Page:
It will cost them $4.8 billion over 20 years to reach a production capacity of 51million cubic meter per day. The cost obviously does not include LNG conversion because it reads “gas will be pumped into Iran’s national gas grid”, not LNG.
The Marcellus has 8,862 wells with a output capacity of 18BCF, or 600million cubic meters per day capacity, and costs is estimated to be $55~80 billion (each well costs $6~9million). So, the cost to reach peak production per cubic meter are about the same, only that shale gas production goes down much faster from its peak production. Based on the Marcellus production data here, we see that Marcellus has about twice to three times faster for the first 3 years decline and then level off to similar or even slower decline when compared to the conventional wells, so the cost of one of the lowest conventional natural gas field is close to 1/2 to 1/3 of the best shale gas field here in North America.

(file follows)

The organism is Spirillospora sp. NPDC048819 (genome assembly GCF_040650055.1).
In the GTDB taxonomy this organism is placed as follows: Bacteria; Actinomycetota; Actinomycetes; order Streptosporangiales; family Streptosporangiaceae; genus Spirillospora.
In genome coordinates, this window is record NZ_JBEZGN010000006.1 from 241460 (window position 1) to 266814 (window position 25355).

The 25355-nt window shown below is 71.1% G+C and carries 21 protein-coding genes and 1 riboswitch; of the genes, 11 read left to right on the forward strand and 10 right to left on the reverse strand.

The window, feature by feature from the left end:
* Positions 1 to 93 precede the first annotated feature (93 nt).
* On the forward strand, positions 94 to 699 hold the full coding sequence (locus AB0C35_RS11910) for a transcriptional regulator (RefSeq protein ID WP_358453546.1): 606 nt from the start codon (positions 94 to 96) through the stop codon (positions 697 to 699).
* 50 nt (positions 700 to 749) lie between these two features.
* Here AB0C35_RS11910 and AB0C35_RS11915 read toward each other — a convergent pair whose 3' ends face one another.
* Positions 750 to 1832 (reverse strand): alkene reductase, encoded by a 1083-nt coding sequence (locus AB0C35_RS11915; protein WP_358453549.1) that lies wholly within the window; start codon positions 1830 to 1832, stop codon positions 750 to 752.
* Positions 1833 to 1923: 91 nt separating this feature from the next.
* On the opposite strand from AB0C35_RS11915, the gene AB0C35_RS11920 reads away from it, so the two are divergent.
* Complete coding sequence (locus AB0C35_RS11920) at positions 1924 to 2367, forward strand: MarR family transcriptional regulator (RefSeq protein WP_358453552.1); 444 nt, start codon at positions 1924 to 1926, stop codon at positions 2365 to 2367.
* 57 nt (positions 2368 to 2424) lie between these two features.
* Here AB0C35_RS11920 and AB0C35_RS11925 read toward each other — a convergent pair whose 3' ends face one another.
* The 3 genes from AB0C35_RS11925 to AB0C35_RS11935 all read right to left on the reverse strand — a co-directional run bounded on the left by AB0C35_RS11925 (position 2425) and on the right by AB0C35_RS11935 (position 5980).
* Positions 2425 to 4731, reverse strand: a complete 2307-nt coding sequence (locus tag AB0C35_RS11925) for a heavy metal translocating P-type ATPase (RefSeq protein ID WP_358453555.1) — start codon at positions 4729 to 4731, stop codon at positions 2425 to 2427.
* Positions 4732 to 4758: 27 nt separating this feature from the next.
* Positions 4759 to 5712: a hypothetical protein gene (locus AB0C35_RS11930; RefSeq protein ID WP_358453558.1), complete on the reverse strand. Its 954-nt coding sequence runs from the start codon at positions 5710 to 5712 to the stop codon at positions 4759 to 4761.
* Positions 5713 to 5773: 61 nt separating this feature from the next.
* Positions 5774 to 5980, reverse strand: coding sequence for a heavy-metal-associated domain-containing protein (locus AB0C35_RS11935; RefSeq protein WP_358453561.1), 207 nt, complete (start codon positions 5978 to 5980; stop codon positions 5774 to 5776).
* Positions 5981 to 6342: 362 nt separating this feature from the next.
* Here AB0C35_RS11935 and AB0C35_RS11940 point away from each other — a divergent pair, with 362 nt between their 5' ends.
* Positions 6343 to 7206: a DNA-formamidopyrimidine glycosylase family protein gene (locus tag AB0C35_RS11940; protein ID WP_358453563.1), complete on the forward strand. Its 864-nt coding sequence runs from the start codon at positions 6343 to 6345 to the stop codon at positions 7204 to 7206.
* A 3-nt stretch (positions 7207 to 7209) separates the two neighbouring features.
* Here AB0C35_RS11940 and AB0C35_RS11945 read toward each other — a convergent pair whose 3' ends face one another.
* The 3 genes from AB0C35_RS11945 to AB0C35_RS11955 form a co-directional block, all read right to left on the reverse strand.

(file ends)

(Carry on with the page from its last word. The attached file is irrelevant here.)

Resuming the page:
The latest cost for the 30million cubic meter per day Fuling shale field in China only requires drilling 330 wells with each well costs RMB60 million after average. That’s RMB200Billion, or US$2.8 Billion. The output of the Fuling field is down scaled to about 1/3 to 1/4 of the maximum allowed IP, and so its output decline is expected to be almost the same or even better than conventional gas field. For example, the first discovery well has been producing at constant 2MMCF for over 4 years now with total production over 2.8BCF (90million cubic meters), with no decline at all. The EUR of the 330 wells are estimated to be over 6BCF each, total over 2TCF.
That’s an excellent comparison amongst the three areas.
The South Pars/North Dome field should be in a class of its own both for size and economics for decades to come.